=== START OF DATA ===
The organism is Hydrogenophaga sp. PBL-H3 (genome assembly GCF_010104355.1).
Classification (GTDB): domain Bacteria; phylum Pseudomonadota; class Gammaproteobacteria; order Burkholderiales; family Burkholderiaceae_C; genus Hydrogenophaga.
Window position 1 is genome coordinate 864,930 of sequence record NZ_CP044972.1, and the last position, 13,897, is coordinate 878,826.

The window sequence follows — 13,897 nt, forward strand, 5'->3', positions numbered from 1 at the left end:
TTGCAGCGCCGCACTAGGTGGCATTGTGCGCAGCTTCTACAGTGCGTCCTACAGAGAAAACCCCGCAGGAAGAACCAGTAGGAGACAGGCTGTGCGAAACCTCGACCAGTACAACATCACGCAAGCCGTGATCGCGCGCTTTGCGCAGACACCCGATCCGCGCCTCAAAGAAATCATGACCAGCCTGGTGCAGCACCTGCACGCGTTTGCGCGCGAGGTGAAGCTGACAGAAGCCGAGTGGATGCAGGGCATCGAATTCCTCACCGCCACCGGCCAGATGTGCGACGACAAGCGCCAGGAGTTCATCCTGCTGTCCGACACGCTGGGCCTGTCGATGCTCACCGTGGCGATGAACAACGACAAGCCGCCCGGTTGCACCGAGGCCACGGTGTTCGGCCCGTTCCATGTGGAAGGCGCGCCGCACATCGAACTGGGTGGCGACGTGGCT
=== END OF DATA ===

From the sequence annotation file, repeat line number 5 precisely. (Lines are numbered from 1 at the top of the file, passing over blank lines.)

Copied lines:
TTGCAGCGCCGCACTAGGTGGCATTGTGCGCAGCTTCTACAGTGCGTCCTACAGAGAAAACCCCGCAGGAAGAACCAGTAGGAGACAGGCTGTGCGAAACCTCGACCAGTACAACATCACGCAAGCCGTGATCGCGCGCTTTGCGCAGACACCCGATCCGCGCCTCAAAGAAATCATGACCAGCCTGGTGCAGCACCTGCACGCGTTTGCGCGCGAGGTGAAGCTGACAGAAGCCGAGTGGATGCAGGGCATCGAATTCCTCACCGCCACCGGCCAGATGTGCGACGACAAGCGCCAGGAGTTCATCCTGCTGTCCGACACGCTGGGCCTGTCGATGCTCACCGTGGCGATGAACAACGACAAGCCGCCCGGTTGCACCGAGGCCACGGTGTTCGGCCCGTTCCATGTGGAAGGCGCGCCGCACATCGAACTGGGTGGCGACGTGGCT